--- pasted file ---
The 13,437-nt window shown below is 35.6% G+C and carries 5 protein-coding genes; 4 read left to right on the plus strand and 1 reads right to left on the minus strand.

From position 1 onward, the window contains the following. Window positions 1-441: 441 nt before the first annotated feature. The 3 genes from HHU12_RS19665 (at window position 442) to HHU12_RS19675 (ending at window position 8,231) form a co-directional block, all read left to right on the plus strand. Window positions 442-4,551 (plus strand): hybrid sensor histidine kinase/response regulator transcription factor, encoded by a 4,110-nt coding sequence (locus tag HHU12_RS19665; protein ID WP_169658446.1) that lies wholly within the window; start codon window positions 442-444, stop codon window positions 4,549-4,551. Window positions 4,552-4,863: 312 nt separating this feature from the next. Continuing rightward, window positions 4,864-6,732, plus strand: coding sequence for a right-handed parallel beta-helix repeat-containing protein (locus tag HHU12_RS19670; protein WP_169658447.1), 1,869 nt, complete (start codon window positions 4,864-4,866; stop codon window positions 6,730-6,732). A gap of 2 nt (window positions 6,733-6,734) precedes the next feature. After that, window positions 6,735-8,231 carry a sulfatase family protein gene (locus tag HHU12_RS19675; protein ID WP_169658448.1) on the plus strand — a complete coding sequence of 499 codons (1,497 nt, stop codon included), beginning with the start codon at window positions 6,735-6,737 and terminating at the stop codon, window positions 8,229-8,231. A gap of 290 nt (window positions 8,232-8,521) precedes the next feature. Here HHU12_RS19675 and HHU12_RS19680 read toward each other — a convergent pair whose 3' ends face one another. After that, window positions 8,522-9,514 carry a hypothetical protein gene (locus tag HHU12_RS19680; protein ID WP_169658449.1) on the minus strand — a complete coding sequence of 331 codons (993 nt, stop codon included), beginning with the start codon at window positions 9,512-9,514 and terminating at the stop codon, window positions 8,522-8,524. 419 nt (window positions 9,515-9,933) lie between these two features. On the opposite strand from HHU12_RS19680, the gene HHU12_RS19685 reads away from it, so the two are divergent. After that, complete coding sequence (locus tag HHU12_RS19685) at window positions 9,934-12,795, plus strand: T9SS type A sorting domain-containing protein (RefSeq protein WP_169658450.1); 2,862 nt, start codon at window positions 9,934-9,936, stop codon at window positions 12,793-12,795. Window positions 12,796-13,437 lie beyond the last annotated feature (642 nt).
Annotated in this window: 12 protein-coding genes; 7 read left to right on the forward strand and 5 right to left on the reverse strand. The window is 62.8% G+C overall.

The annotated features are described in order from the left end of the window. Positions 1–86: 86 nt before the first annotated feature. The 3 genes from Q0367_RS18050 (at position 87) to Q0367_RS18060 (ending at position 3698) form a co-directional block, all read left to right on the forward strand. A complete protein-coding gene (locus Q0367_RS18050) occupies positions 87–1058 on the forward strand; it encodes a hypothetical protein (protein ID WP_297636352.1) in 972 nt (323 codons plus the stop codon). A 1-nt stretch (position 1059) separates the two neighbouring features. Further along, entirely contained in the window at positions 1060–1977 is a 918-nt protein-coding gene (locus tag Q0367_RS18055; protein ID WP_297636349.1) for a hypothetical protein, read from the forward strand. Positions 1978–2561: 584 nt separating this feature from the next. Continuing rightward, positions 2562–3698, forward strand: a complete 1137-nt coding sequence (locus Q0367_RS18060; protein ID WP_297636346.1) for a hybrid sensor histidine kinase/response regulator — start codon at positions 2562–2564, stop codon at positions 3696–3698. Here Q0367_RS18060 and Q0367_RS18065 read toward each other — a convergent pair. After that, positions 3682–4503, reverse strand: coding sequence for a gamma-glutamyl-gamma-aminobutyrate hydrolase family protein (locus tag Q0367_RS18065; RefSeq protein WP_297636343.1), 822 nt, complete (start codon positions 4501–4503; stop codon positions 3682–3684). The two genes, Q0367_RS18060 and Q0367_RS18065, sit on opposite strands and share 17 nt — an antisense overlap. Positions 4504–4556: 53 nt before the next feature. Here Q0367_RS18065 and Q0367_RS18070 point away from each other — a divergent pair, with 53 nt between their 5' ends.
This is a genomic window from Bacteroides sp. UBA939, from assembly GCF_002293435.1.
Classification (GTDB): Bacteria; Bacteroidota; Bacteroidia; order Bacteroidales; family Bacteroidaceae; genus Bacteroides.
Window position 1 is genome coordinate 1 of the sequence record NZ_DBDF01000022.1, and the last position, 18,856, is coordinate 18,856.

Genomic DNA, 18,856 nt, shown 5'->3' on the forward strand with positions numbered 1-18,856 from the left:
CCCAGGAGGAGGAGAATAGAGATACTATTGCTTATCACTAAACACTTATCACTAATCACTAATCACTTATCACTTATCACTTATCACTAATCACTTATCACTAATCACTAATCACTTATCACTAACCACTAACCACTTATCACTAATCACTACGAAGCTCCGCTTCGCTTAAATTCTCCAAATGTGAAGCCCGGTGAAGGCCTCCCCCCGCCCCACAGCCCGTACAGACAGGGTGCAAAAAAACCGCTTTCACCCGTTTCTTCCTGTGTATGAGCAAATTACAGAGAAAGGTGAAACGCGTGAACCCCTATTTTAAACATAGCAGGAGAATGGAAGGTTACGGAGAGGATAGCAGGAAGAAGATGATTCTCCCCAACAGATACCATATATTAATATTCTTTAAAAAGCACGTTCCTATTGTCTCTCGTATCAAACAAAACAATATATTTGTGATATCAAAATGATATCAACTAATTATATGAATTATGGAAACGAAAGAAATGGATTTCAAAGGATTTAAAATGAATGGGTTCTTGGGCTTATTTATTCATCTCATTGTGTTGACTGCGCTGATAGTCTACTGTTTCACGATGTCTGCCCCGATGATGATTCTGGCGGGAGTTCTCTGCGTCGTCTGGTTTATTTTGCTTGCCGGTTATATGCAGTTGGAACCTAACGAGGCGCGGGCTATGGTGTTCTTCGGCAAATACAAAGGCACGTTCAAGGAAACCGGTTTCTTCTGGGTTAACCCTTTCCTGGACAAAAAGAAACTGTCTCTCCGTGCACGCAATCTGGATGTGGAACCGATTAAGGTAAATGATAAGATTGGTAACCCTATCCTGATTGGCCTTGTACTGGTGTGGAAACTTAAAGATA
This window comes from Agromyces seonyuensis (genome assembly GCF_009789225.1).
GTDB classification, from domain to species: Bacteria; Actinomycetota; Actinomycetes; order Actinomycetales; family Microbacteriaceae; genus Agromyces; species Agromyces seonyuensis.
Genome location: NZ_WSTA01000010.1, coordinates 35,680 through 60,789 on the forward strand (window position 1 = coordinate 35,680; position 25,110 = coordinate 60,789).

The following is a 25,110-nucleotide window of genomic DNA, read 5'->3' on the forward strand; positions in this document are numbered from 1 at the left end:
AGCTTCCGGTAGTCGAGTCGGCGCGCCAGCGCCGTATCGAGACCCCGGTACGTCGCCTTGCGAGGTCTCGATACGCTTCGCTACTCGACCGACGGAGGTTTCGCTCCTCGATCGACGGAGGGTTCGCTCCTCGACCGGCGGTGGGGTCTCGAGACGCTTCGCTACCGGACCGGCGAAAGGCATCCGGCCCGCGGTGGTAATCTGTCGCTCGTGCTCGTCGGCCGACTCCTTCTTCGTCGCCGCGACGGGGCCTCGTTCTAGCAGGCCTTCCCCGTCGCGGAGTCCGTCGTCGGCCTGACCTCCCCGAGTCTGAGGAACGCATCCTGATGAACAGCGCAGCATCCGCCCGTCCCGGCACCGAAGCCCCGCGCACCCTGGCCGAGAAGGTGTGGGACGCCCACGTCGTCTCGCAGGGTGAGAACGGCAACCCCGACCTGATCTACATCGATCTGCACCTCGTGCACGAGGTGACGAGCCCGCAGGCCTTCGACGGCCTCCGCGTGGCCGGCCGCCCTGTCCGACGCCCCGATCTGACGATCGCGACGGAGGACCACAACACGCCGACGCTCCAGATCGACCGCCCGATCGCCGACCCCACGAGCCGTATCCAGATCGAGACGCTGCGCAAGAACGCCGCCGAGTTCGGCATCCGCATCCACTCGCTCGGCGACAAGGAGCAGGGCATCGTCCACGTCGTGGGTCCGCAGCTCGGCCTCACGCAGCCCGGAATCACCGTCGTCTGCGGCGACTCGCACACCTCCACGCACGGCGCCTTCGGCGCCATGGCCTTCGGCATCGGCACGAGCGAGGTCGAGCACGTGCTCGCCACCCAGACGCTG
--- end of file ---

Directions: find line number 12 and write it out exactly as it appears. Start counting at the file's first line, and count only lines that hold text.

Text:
Genome location: NZ_WSTA01000010.1, coordinates 35,680 through 60,789 on the forward strand (window position 1 = coordinate 35,680; position 25,110 = coordinate 60,789).